management of suspicious activity. he later spoke out through the media. yvonne: blackrock is said to be thinking of applying to a licensing china to exert more control there. they are in talks to sell its stake in china investment management and has asked about a majority controlled joint venture. the ceo said he hopes blackrock can become a strong player in china. rishaad: aluminum producers will need additional smelting capacity outside china as inventory shrinks in the coming years. aluminum demand remains extremely healthy but china may not be such a significant exporter. bloomberg has a positive view on aluminum. the market is too relaxed about threats to supplies. david: in terms of whether we were too relaxed, something we did not expect was growth in thailand not falling off a cliff, but missing every
estimate by a mile. the lowest estimate was 3.7% for the third quarter. 3.3% is what we got. you look at this collapse and export growth in blue. manufacturing to a lesser extent. those are related, and that really relates to the broader picture. you are seeing similar forward-looking indicators across asia. thailand being one of the most open economies, really open to trade, relying on what happens when it comes to this. have a look at that. that is something we did not expect to happen. the other thing we want to point out is what we are seeing in the markets in thailand. you have the equity markets just opening up about 20 minutes ago. then you have the currency markets. not so much reaction in the equity markets. the other thing i want to point out is china is headed to its lunch break. have a look.
>> 11:29 in hong kong. i'm paul allen with the first word headlines. the apec summit wound up in papua new guinea by failing to issue a joint communique for the first time since the event began in 1993. official said china balked at the wording of the statement on trade, objecting to the use of the language. the u.s.-china trade war overshadowed the talks as the two sides traded barbs in back-to-back speeches. >> let me make this clear. the belt and road initiative is an open platform for cooperation. it is guided by the principles of the consultation and cooperation for a share of the
benefit. to usurp anyigned hidden geopolitical agenda. it is not targeted against anyone and it does not exclude anyone. it is not an exclusive club closed to nonmembers, nor is it a trap that some people have labeled it. thailand expanded less than economists were expecting. gdp rose from a year ago, well below the median estimate. it also sharply down from the june quarter. the benchmark interest rate was left at 1.5% last week, with the" signaling a hike is near. more than 2.5 central american migrants have now arrived at the u.s. border in tijuana, saying it can't cope. people queued for hours to start the asylum process, but inspectors are only processing about 100 claims per day.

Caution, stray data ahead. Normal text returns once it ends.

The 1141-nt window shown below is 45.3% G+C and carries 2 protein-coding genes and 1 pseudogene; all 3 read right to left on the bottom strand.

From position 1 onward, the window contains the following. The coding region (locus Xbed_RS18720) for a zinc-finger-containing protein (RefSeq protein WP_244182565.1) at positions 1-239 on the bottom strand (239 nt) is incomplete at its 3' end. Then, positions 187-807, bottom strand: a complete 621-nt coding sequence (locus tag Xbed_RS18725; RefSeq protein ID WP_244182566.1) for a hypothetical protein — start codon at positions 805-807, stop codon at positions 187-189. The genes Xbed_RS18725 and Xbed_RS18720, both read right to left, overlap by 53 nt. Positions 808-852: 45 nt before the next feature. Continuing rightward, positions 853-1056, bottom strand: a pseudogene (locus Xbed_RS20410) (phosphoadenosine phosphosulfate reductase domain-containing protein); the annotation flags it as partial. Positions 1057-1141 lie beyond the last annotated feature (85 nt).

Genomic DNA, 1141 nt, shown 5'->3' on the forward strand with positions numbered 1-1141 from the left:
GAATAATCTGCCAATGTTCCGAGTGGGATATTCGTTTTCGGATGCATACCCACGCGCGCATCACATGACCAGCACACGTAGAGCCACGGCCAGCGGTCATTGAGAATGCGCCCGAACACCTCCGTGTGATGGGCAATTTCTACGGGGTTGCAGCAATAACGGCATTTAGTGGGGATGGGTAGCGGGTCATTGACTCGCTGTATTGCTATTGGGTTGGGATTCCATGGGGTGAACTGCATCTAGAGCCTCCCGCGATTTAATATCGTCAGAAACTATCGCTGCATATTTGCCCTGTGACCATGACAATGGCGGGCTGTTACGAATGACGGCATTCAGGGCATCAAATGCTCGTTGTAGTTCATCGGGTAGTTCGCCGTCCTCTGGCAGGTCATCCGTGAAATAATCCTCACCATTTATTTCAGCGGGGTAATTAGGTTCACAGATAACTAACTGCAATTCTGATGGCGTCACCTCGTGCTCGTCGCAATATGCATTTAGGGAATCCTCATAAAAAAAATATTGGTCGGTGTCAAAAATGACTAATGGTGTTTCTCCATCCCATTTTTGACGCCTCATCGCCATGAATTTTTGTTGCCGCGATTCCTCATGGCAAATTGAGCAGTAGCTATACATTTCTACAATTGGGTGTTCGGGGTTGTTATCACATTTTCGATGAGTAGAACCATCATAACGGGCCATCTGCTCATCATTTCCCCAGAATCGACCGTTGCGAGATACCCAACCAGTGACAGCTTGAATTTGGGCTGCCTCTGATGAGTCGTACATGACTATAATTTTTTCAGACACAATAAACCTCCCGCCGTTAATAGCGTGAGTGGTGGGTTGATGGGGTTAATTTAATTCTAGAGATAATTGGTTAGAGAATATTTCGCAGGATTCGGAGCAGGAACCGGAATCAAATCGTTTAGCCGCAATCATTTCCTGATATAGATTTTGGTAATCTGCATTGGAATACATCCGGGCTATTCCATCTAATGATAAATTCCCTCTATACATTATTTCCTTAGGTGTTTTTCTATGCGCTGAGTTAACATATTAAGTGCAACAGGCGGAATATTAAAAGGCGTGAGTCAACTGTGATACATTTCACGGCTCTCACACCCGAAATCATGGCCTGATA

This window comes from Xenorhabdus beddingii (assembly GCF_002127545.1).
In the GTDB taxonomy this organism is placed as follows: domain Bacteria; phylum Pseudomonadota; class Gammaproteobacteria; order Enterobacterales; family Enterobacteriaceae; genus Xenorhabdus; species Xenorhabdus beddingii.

president trump tweeted that the backlog could last six months, and that the u.s. will not stand for what he describes as an invasion. working onn union is new rules to prevent foreign investment threatening security amid increasing concerns that the pace of acquisitions. draft legislation could be announced on tuesday, which will improve how far eu members can push concerns. year, germany unsuccessfully tried to block the chinese conglomerate lidia from buying a robot maker. japan's exports rebounded last month when a series of natural disasters jolted the economy. forecast,htly below with shipments advancing 9%. imports climbed almost 20% with a deficit of $4 billion against estimates of $620 million. global news, 24 hours a day and at @tictoc on twitter, powered by over 2700 journalists and analysts in more than 120 countries.
i'm paul allen. this is bloomberg. ♪ >> thank you. let's have a look at the state of markets as we approach midday across the region. equity markets are not consistent -- u.s. futures are down a blog for tenths of 1% and if you put it all together, volumes are at about the 20 day average. is where we markets are trading sideways when it comes to em fx. in fact we have a chart on that. we showed the chart at the top of the show -- msci emerging market currency index at the top. at the bottom, you have the 10 year yield in the u.s. as you can see, right when we breached 3%, that is when we
fell below the hundred day moving average, a reversal, closing above the 100 day moving average on the top index, as we approach 3.2 back to 3% on the 10 year yield. lasts, we not this have been getting more back, more bullish calls on use. treasury on the gt the library. the other thing we want to point out is oil. we are on six straight weeks of decline, but this price collapse is the rate cut -- in terms of $88 per barrel in the price of global crude, six weeks of declines. back to you all the way the start of 2014. let's have a look at majors.